David L. Stokes, PhD

Professor; Skirball Institute of Biomolecular Medicine, Structural Biology. Department of Cell Biology

Stokes Lab

Cell Biology, Skirball Institute of Biomolecular Medicine




Contact Information

540 First Avenue
Skirball Institute of Biomolecular Medicine
Floor 3, Lab 13
New York, NY 10016

Office Tel: (212) 263-1580
Lab Tel: (212) 263-1599
Fax: (212) 263-8951
Email: david.stokes@med.nyu.edu

Admin Contact

Zachary Klush
Tel: (212) 263-3261
Email: zachary.klush@med.nyu.edu

Electron Microscopy of Macromolecular Complexes

Our lab studies the structure of a variety of macromolecular complexes using methods of electron microscopy. One general theme is the transport of ions across membranes by ATP-dependent pumps and by secondary transporters. Specifically, we are studying Ca2+-ATPase and CopA, which are members of the P-type ATPases family, and YiiP, which is a secondary Zn2+ transporter from the Cation Diffusion Facilitator family. In all cases, we have produced so-called two-dimensional crystals of these proteins and used methods of electron crystallography to generate three-dimensional structures. Although these structures are not at atomic resolution, we have used existing X-ray crystallographic structures to interpret our density maps. In all three cases, we have thus characterized conformational changes that we believe are relevant to the transport mechanism. This approach is generally complementary to X-ray crystallography and offers the advantage of providing the more natural environment of a lipid membrane. Indeed, we have documented that the crystal packing and conformation of CopA (a Cu+ pump) is sensitive to the lipid composition of the membrane, and most likely also affected by the detergent micelle used to mimic this bilayer for X-ray crystallography.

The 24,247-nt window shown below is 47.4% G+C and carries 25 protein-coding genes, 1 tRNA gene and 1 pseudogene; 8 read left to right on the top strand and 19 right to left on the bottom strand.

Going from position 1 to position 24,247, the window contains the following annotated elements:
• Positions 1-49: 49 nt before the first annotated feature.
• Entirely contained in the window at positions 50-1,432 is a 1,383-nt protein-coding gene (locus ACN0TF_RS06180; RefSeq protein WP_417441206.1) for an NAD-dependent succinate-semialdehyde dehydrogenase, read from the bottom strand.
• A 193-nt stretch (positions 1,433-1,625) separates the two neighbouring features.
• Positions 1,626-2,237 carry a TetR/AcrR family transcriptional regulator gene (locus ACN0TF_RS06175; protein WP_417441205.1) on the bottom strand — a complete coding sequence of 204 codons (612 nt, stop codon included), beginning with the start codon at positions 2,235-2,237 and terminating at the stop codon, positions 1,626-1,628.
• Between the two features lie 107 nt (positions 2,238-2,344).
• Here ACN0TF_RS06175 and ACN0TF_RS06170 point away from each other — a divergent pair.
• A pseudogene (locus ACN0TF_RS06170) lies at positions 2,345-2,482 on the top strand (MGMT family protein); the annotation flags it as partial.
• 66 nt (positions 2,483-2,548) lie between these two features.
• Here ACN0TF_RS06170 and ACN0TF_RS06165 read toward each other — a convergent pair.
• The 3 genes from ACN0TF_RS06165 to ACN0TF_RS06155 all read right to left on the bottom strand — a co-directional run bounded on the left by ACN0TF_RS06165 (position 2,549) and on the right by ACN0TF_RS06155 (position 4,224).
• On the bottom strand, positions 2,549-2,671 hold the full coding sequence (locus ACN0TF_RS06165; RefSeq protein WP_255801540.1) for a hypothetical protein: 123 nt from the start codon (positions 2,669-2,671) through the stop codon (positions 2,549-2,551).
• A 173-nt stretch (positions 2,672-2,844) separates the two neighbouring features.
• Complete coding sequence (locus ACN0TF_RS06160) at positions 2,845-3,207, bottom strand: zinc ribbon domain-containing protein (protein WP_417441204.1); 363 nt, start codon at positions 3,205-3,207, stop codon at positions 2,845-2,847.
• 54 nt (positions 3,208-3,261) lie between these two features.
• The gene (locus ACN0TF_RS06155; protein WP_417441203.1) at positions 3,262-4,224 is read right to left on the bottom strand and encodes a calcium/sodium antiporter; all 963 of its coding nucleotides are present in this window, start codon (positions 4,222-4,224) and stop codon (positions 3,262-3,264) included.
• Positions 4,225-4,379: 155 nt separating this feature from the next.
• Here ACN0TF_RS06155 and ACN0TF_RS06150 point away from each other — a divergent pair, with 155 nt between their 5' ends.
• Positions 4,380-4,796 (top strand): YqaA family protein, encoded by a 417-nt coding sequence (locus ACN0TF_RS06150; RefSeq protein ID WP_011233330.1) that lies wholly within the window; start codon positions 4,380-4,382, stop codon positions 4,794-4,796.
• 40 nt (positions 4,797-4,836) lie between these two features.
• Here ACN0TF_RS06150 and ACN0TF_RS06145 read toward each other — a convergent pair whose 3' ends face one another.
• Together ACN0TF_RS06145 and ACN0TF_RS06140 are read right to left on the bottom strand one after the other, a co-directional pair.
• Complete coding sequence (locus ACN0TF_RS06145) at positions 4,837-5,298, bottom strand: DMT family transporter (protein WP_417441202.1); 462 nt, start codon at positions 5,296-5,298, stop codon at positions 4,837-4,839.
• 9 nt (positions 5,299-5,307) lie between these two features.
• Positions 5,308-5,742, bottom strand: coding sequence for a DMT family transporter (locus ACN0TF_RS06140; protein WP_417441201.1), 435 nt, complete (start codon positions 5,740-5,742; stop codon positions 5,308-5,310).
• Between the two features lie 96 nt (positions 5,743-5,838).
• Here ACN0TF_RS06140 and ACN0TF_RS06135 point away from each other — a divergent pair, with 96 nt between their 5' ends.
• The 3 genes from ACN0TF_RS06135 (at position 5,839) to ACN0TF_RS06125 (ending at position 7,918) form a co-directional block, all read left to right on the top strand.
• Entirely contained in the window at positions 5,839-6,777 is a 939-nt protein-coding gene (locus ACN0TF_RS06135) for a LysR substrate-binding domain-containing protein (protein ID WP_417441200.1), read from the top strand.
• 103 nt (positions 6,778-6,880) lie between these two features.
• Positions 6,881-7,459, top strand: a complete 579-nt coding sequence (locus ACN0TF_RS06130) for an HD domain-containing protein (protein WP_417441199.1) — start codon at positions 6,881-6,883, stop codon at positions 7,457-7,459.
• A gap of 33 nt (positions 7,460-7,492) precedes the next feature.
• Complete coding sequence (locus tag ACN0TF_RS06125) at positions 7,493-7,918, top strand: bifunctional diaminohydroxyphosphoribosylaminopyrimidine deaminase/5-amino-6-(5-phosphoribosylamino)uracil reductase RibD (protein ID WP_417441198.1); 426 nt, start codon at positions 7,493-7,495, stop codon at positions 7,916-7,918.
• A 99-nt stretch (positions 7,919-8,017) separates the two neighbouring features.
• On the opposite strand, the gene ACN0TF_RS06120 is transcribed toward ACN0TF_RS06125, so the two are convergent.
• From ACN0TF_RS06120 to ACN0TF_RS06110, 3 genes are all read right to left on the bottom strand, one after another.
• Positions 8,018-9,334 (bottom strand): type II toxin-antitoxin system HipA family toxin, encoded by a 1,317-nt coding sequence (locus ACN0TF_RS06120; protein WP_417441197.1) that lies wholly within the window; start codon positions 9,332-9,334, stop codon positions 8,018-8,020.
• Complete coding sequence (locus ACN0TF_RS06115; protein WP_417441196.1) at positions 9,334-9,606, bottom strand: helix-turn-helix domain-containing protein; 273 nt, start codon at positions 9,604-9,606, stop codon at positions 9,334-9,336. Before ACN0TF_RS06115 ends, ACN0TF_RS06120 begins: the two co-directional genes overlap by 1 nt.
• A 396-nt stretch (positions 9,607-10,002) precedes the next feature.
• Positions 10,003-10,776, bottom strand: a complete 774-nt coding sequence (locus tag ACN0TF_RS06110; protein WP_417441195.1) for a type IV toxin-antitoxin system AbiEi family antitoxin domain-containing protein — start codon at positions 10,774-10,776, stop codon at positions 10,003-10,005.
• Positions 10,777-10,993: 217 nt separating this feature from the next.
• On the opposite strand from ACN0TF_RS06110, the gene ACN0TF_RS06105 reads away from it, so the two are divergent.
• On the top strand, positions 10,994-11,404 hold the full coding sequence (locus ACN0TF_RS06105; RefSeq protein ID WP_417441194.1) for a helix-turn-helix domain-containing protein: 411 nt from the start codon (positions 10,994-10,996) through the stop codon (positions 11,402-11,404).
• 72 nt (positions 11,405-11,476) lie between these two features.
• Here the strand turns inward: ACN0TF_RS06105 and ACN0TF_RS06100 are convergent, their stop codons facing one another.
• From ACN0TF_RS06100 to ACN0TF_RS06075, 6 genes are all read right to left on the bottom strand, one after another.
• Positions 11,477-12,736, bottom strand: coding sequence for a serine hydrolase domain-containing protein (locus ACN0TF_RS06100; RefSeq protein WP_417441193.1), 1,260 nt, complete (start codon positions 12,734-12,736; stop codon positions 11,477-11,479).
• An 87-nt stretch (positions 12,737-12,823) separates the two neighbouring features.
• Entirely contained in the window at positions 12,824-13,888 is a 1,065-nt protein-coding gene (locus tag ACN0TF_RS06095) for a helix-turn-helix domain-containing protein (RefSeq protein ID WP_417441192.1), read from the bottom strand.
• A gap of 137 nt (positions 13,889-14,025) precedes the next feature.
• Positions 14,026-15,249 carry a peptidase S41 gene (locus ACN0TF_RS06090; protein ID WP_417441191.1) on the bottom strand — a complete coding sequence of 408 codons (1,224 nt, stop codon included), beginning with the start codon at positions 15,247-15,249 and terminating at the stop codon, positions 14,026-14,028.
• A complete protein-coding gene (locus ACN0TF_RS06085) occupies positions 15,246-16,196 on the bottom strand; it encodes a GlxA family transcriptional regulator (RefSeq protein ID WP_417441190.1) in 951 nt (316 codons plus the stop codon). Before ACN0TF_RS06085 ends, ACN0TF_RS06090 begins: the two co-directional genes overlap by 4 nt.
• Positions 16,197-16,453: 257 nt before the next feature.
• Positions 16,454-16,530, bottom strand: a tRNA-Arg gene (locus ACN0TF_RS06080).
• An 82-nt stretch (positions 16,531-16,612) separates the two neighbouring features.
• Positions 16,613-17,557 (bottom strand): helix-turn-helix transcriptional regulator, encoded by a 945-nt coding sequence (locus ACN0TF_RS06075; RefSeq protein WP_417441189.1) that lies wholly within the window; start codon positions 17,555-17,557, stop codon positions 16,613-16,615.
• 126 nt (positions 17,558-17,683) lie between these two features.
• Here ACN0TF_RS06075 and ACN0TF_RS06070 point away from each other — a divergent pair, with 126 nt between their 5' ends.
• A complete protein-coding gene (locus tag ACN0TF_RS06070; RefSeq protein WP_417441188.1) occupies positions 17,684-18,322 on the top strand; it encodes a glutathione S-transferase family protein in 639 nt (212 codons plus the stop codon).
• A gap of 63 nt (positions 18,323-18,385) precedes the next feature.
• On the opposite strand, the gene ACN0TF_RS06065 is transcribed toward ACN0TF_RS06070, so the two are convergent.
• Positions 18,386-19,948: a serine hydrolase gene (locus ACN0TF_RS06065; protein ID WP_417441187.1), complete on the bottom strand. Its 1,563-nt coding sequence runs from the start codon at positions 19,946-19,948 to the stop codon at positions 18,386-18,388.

Electron tomography is an alternative approach that we use to determine the 3D structure of individual cells, organelles and macromolecular assemblies. We are applying this methodology to T-cells as they form an immunological synapse with antigen presenting cells, to mitochondria in order to learn about the role of cardiolipin in stabilizing cristae and their arrays of ATP synthase, and to the red blood cell cytoskeleton to elucidate the architecture of wild-type and mutant spectrin networks. We have developed methods for correlative microscopy, with which these samples are viewed by both light microscopy and electron microscopy, thus combining dynamic, functional information with structure. For the red blood cell cytoskeleton, we are collaborating with other labs to combine super-resolution fluorescence microscopy and mathematical modeling with the architecture observed by cryo-electron tomography in order to understand the biophysical principles that confer strength and flexibility to these cells. These studies use a wide range of different transmission electron microscopes, both at NYU and at the New York Structural Biology Center, where a dual-beam scanning EM is also being used to create large-scale serial section reconstructions of whole cells and to produce thin samples for cryo-tomography.